Project risk management has become an essential aspect of project management, involving risk prediction, analysis, planning, and control to mitigate potential adverse impacts on project outcomes. Developing effective project risk management systems can significantly reduce the costs associated with risk management by identifying and mitigating risks early, allocating resources more efficiently, supporting better decision-making, and preventing potential pitfalls. Despite the significant research in this field, most traditional risk management systems focus on managing large-scale data for risk prediction and manual statistical analysis, requiring human expertise in risk assessment and planning. In recent years, advancements in computing power and the need for real-time prediction and decision-making through analyzing large-scale data have led to a surge in the use of artificial intelligence (AI)-based models. As decisions provided by the AI models can substantially influence our socioeconomic life, recent legislation and ethical concerns have made it essential to ensure the credibility and rationality of the AI models. However, AI models employed in project risk management are inherently complex to be understood by the general stakeholders of a project. Providing a rational explanation of the decision-making process of the AI models can not only verify their ethical compliance and aid the stakeholders with valuable learnable insights. The development of suitable Explainable AI (XAI) models has become a prevalent area of study for different applications of AI. XAI models aim to increase transparency in the decision-making process of AI models by providing human-understandable explanations for the results produced. By increasing transparency for AI decisions, XAI models can help build trust in these systems and ensure they are used responsibly, fairly, and ethically.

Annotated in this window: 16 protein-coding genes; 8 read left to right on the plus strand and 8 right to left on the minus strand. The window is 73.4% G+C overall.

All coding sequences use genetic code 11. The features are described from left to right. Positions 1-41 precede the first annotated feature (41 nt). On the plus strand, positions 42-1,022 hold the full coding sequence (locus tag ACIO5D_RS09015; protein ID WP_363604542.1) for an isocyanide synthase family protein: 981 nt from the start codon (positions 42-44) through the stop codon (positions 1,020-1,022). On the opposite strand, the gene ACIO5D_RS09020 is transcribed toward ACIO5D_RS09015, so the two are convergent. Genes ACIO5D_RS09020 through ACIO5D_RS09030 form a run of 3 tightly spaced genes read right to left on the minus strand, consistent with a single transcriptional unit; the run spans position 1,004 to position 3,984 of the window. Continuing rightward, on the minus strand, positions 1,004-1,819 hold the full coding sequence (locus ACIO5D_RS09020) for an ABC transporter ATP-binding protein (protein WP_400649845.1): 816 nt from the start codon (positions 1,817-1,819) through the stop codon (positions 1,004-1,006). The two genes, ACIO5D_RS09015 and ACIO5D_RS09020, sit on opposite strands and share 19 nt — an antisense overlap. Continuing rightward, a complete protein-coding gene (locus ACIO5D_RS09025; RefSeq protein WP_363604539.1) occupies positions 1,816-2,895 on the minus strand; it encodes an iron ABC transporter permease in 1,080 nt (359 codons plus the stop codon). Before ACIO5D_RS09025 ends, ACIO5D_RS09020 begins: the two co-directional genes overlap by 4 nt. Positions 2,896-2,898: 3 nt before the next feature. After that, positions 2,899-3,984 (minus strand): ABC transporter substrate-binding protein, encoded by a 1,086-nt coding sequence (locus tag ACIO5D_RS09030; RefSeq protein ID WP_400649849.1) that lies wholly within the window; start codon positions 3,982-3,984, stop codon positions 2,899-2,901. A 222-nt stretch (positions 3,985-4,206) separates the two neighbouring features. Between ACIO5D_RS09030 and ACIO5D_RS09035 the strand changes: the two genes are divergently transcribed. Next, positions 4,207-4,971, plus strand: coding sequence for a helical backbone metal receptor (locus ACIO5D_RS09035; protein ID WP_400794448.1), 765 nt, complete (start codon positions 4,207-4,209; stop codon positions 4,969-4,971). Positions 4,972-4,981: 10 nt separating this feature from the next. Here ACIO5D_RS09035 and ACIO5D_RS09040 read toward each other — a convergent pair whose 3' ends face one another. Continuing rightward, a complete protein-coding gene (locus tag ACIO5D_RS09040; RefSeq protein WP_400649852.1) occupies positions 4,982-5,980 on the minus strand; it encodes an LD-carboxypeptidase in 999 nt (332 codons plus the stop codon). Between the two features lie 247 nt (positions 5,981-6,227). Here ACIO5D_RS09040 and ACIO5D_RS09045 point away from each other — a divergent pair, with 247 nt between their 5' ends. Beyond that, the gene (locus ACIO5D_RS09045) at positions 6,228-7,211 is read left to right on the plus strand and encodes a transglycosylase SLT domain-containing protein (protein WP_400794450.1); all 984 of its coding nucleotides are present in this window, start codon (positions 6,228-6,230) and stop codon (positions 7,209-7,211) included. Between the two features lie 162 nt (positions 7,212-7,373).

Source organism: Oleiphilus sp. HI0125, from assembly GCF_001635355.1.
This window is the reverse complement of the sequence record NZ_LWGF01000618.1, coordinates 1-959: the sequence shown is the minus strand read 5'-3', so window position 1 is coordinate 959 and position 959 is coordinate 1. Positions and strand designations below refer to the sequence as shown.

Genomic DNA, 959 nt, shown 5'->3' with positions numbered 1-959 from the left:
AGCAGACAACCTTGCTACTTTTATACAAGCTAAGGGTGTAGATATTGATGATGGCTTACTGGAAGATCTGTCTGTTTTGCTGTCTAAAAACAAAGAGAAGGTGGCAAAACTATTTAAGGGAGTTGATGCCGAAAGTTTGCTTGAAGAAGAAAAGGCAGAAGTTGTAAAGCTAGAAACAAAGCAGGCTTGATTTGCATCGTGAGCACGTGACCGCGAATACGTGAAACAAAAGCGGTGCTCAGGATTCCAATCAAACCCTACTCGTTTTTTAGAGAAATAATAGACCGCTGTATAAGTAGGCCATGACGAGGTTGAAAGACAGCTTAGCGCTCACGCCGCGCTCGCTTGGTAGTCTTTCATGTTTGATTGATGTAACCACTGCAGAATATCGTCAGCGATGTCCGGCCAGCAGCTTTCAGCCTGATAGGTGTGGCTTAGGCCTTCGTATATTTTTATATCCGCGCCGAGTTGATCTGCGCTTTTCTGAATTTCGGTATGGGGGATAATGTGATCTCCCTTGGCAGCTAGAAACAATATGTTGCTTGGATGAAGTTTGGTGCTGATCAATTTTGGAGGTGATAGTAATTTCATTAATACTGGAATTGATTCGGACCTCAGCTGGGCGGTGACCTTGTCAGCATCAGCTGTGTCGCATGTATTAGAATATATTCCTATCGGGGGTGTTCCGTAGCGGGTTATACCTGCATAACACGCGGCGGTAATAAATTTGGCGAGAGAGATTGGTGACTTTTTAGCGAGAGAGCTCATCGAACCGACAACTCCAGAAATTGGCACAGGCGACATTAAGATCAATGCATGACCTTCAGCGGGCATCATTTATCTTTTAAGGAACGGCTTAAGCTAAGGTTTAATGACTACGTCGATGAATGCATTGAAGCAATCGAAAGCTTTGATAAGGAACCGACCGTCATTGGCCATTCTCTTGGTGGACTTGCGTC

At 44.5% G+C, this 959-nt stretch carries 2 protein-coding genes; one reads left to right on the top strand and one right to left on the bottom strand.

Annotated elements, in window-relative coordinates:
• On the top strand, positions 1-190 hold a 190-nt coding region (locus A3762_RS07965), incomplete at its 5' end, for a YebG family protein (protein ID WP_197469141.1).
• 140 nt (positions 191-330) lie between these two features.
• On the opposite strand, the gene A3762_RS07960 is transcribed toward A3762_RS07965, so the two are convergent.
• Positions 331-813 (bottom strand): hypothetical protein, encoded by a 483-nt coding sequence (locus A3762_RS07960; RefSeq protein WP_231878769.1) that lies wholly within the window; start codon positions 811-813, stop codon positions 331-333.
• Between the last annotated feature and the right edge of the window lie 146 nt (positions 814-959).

This study emphasizes the importance of the explainability and interpretability of the AI model in project risk analysis. This study conducts a systematic literature review to identify the risk factors and uses the Interpretive Structural Modeling (ISM) method to establish a hierarchical network structure with risk paths that illustrate the risk interdependencies. Next, to improve the model's accuracy, correlations between factors are eliminated through the use of the maximal information coefficient (MIC) while retaining their significant meaning. Finally, the study introduces a modified DECMSA (DE variant with covariance matrix self-adaptation) for determining the Belief Rule Based (BRB) model's optimal combination of rule weights. The outcomes of this study offer a deeper understanding of risk interrelationships and crucial risk factors in high-rise building construction projects.